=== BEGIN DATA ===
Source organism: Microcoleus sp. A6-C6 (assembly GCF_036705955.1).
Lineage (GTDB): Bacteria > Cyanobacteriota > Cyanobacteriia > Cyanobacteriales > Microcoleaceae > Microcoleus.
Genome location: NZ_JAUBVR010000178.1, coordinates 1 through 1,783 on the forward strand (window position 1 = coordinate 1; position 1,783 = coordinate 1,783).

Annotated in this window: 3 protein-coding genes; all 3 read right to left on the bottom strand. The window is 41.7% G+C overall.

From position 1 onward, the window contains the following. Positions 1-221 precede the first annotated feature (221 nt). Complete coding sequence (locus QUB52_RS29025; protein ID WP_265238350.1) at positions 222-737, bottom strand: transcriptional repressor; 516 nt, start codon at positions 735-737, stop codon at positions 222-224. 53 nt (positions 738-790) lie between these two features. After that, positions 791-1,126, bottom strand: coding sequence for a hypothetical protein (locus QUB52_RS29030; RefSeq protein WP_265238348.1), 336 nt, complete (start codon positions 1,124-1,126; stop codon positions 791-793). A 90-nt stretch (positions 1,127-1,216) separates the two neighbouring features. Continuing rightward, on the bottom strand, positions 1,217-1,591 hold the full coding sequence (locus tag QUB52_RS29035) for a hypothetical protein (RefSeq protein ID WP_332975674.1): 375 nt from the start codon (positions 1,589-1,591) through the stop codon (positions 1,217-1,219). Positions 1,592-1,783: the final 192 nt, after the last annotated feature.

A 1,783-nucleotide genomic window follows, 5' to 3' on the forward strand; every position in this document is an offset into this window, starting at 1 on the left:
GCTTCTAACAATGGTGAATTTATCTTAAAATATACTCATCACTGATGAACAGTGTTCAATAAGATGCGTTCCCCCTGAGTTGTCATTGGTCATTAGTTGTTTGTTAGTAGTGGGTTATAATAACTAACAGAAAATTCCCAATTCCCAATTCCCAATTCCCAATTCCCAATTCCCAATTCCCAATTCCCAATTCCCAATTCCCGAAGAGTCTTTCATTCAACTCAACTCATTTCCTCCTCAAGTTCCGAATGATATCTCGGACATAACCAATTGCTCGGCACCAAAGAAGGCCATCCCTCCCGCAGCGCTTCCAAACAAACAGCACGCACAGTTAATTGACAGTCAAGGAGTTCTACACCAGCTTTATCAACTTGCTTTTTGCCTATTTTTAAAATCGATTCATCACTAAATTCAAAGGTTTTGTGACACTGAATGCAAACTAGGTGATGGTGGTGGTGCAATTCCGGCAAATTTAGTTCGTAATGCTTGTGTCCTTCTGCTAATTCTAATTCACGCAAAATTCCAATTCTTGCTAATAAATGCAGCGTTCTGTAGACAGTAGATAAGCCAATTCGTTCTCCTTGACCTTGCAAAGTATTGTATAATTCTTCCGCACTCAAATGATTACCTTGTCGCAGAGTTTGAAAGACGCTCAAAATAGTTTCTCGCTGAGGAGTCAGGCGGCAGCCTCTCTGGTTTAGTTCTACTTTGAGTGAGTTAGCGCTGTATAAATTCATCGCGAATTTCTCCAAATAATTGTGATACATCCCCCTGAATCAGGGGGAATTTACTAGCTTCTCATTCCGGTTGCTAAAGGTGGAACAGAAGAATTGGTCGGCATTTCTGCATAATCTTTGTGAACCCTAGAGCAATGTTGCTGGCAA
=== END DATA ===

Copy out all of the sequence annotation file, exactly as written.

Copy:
Source organism: Microcoleus sp. A6-C6 (assembly GCF_036705955.1).
Lineage (GTDB): Bacteria > Cyanobacteriota > Cyanobacteriia > Cyanobacteriales > Microcoleaceae > Microcoleus.
Genome location: NZ_JAUBVR010000178.1, coordinates 1 through 1,783 on the forward strand (window position 1 = coordinate 1; position 1,783 = coordinate 1,783).

Annotated in this window: 3 protein-coding genes; all 3 read right to left on the bottom strand. The window is 41.7% G+C overall.

From position 1 onward, the window contains the following. Positions 1-221 precede the first annotated feature (221 nt). Complete coding sequence (locus QUB52_RS29025; protein ID WP_265238350.1) at positions 222-737, bottom strand: transcriptional repressor; 516 nt, start codon at positions 735-737, stop codon at positions 222-224. 53 nt (positions 738-790) lie between these two features. After that, positions 791-1,126, bottom strand: coding sequence for a hypothetical protein (locus QUB52_RS29030; RefSeq protein WP_265238348.1), 336 nt, complete (start codon positions 1,124-1,126; stop codon positions 791-793). A 90-nt stretch (positions 1,127-1,216) separates the two neighbouring features. Continuing rightward, on the bottom strand, positions 1,217-1,591 hold the full coding sequence (locus tag QUB52_RS29035) for a hypothetical protein (RefSeq protein ID WP_332975674.1): 375 nt from the start codon (positions 1,589-1,591) through the stop codon (positions 1,217-1,219). Positions 1,592-1,783: the final 192 nt, after the last annotated feature.

A 1,783-nucleotide genomic window follows, 5' to 3' on the forward strand; every position in this document is an offset into this window, starting at 1 on the left:
GCTTCTAACAATGGTGAATTTATCTTAAAATATACTCATCACTGATGAACAGTGTTCAATAAGATGCGTTCCCCCTGAGTTGTCATTGGTCATTAGTTGTTTGTTAGTAGTGGGTTATAATAACTAACAGAAAATTCCCAATTCCCAATTCCCAATTCCCAATTCCCAATTCCCAATTCCCAATTCCCAATTCCCAATTCCCGAAGAGTCTTTCATTCAACTCAACTCATTTCCTCCTCAAGTTCCGAATGATATCTCGGACATAACCAATTGCTCGGCACCAAAGAAGGCCATCCCTCCCGCAGCGCTTCCAAACAAACAGCACGCACAGTTAATTGACAGTCAAGGAGTTCTACACCAGCTTTATCAACTTGCTTTTTGCCTATTTTTAAAATCGATTCATCACTAAATTCAAAGGTTTTGTGACACTGAATGCAAACTAGGTGATGGTGGTGGTGCAATTCCGGCAAATTTAGTTCGTAATGCTTGTGTCCTTCTGCTAATTCTAATTCACGCAAAATTCCAATTCTTGCTAATAAATGCAGCGTTCTGTAGACAGTAGATAAGCCAATTCGTTCTCCTTGACCTTGCAAAGTATTGTATAATTCTTCCGCACTCAAATGATTACCTTGTCGCAGAGTTTGAAAGACGCTCAAAATAGTTTCTCGCTGAGGAGTCAGGCGGCAGCCTCTCTGGTTTAGTTCTACTTTGAGTGAGTTAGCGCTGTATAAATTCATCGCGAATTTCTCCAAATAATTGTGATACATCCCCCTGAATCAGGGGGAATTTACTAGCTTCTCATTCCGGTTGCTAAAGGTGGAACAGAAGAATTGGTCGGCATTTCTGCATAATCTTTGTGAACCCTAGAGCAATGTTGCTGGCAA